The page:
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Recently, with the enormous development of deep learning techniques, solving underdetermined linear systems (more unknowns than equations) have become one of major concerns in medical imaging. Typical examples include undersampled MRI, local tomography, and sparse view CT, where deep learning techniques have shown excellent performance. Although deep learning methods appear to overcome limitations of existing mathematical methods in handling various underdetermined problems, there is a lack of rigorous mathematical foundations which would allow us to understand reasons why deep learning methods perform that well. This talk deals with this learning causal relationship about structure of training data suitable for deep learning to solve highly underdetermined inverse problems. We examine whether or not a desired reconstruction map can be learnable from the training data and the underdetermined system. Most problems of solving underdetermined linear systems in medical imaging are highly non-linear.
In this talk, we introduce an idea of producing rational torsion points on J_0(N), which is well-known. Conjecturally, the points constructed in this way exhaust all the rational torsion points on J_0(N). So, we briefly explain how to compute the orders of such points, and prove the conjecture up to finitely many primes. (If you would like to join this online seminar, please contact Bo-Hae Im to get the Zoom link.)
The essential dimension quantifies the algebraic-geometric complexity of a class of algebraic objects (such as, but not necessarily, the class of Galois extensions with a given group): roughly speaking, it is the minimal number of parameters required to describe all objects in this class (over all fields containing a given field K). We introduce and discuss arithmetic-geometric and local analogues of this notion. These are supposed to quantify the difference in complexity between the local and global Galois theory of a given group over a given number field K. In particular, we show that the "local dimension" of a finite group is bounded by 2 - whereas arithmetic dimension remains mysterious in general. We give an application concerning solution of Grunwald problems.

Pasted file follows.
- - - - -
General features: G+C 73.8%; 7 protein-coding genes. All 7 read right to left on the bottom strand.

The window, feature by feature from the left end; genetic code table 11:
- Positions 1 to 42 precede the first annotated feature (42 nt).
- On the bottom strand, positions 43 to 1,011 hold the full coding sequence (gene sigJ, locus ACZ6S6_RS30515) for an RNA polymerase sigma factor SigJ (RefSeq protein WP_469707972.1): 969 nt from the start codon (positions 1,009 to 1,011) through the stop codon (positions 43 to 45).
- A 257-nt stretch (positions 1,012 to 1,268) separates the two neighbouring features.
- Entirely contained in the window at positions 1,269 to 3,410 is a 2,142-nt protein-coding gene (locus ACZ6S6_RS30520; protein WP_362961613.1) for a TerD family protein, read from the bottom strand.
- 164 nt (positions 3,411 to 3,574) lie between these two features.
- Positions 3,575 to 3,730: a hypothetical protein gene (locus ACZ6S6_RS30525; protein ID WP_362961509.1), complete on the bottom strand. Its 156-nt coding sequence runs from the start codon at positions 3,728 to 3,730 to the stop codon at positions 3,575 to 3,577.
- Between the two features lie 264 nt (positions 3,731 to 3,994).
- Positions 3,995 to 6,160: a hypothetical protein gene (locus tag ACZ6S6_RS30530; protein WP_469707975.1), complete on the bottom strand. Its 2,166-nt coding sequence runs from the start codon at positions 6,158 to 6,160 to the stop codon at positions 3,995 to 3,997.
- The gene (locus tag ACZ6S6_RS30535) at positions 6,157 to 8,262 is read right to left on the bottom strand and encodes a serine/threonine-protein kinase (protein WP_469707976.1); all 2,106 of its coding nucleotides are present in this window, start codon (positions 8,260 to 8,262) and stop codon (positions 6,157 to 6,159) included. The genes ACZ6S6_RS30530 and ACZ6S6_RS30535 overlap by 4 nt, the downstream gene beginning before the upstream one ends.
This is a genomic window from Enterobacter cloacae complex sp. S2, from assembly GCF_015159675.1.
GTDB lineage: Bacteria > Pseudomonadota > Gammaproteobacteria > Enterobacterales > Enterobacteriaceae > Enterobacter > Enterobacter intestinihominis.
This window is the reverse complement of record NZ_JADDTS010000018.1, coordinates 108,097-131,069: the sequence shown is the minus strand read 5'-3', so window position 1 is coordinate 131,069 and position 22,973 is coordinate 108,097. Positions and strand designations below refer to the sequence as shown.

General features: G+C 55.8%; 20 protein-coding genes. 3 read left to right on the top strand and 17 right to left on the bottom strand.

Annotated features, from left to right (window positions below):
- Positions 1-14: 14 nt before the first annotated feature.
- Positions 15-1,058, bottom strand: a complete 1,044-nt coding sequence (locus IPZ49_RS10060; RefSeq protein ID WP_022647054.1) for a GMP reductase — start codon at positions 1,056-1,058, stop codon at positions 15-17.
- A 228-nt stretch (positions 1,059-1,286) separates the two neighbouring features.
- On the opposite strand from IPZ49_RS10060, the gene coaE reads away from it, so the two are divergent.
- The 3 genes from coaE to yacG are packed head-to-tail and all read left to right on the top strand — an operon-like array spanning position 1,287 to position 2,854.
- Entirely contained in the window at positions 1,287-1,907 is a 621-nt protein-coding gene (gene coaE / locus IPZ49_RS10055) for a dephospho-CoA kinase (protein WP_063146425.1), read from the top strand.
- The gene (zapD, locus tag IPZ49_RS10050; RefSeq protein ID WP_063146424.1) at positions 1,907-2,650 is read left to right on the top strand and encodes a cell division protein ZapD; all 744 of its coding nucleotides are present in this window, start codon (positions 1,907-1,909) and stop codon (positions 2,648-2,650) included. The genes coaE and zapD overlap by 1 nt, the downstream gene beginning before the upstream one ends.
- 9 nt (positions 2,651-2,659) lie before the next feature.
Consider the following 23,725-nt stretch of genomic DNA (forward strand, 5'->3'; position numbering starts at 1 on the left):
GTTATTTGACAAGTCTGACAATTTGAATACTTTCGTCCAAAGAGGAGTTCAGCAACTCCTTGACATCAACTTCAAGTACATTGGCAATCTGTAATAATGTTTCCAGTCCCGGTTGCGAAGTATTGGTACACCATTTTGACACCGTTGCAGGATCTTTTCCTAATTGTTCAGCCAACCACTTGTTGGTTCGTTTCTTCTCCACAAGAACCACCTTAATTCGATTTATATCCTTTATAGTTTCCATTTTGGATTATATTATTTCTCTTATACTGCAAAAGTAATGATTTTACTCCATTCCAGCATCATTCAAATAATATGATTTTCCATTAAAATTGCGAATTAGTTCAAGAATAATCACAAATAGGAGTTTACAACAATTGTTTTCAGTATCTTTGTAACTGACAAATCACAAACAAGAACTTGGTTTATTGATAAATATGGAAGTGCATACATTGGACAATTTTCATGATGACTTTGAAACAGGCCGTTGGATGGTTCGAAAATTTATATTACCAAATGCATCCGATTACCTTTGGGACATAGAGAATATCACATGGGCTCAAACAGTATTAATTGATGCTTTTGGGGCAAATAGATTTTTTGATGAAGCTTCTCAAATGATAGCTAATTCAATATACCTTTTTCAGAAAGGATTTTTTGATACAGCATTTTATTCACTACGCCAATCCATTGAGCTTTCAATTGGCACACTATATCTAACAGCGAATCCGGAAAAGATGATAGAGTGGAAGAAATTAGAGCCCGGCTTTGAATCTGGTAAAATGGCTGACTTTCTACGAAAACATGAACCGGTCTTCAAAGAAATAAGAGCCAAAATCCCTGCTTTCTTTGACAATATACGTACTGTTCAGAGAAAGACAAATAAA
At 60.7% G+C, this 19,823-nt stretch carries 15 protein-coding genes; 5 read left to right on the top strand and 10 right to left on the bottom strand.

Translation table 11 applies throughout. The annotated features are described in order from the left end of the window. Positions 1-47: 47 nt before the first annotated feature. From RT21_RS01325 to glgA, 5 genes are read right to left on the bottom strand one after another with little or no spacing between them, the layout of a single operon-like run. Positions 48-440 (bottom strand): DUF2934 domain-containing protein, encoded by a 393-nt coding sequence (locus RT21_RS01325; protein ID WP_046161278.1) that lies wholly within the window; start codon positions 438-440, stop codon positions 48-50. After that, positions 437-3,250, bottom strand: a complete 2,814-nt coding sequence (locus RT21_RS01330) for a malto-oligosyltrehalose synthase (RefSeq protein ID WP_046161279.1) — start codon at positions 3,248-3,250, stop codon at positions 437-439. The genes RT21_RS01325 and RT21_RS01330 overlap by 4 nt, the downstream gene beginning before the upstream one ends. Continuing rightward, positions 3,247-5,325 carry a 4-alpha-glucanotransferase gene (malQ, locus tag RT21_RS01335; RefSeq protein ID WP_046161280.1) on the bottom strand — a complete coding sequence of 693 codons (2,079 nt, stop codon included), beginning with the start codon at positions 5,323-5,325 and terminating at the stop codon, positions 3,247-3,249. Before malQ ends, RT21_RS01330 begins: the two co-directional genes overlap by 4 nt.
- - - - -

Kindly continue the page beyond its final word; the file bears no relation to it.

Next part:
In this talk, I will present a recent work in collaboration with physicists on the analysis of real time Transmission Electron Microscopy (TEM) images to understand molecular transition from crystal solid state to liquid state. Molecules are deposited on graphene with multilayer structures, which are projected and overlaid in noisy 2d TEM images. The problem is to find all the molecular centers in the extremely noisy 2d images where projected molecules are overlaid and to track the centers across the image frames. Before discussing the method that we considered, I will give a brief history in the development of image segmentation techniques with some theoretical and numerical details of old fashioned methods. Then, our method of image segmentation for molecular center identification follows.